Tuesday, July 26, 2011

Best Friends

When I was a child, the concept of having a best friend was so important. One. single. Best friend. When mine and I grew apart in 8th grade, it was troubling, heartbreaking, and ultimately, not permanent. We loved each other as small girls, and re-met and loved each other again as adults - no longer best friends, but soulmates nonetheless.

Now, at the ripe old age of 58, I find myself with 3 best friends, two of whom I have known and grown with for over 35 years and one, surprisingly, a woman I met barely two years ago. (Clearly there is a correlation between the end of my marriage and the establishment of a new close friendships.) How lucky does a person get? And how is this possible without jealousy?

I have come to think of it similarly to how I faced the question, after having one child, whether I could ever love another child as much. Would it be fair to the second one? Boy, was that ignorant thinking, because I rapidly learned after my second child was born that the human capacity is not finite, that the heart expands and greets someone new with as much love for another child as for the first, and that experiencing love with two children was clearly a case of 1+1 = way more than 2.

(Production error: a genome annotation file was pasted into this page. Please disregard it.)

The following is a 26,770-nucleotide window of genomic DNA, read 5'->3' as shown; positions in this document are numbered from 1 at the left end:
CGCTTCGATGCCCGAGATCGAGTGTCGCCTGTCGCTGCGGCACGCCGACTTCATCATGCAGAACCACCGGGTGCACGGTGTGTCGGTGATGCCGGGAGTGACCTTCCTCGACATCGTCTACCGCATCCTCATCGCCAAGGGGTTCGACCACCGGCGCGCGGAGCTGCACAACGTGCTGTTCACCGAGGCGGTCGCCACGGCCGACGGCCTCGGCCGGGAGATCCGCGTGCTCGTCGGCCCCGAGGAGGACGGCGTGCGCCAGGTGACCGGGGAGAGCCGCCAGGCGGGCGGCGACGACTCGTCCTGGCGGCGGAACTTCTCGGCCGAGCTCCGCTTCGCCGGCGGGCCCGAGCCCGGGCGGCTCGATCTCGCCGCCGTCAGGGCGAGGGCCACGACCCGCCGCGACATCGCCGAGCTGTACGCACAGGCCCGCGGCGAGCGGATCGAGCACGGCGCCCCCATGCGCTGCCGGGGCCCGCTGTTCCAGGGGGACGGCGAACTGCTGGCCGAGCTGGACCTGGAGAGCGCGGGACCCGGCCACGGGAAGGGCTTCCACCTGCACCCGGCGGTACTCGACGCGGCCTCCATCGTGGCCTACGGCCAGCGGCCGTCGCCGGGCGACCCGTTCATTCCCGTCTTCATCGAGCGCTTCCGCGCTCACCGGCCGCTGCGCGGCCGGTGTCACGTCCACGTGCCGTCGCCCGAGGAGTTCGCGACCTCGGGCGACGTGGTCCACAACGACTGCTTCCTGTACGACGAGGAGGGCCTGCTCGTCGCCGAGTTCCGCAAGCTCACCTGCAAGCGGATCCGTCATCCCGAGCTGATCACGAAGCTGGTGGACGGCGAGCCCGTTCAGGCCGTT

And so it is the same way with my three best friends. I know I have very different conversations and relationships with each while I also know that I am deeply sharing with, supporting, having fun with, am delighted by, can cry with and laugh with, and am cared for by all. We each have others' backs unconditionally.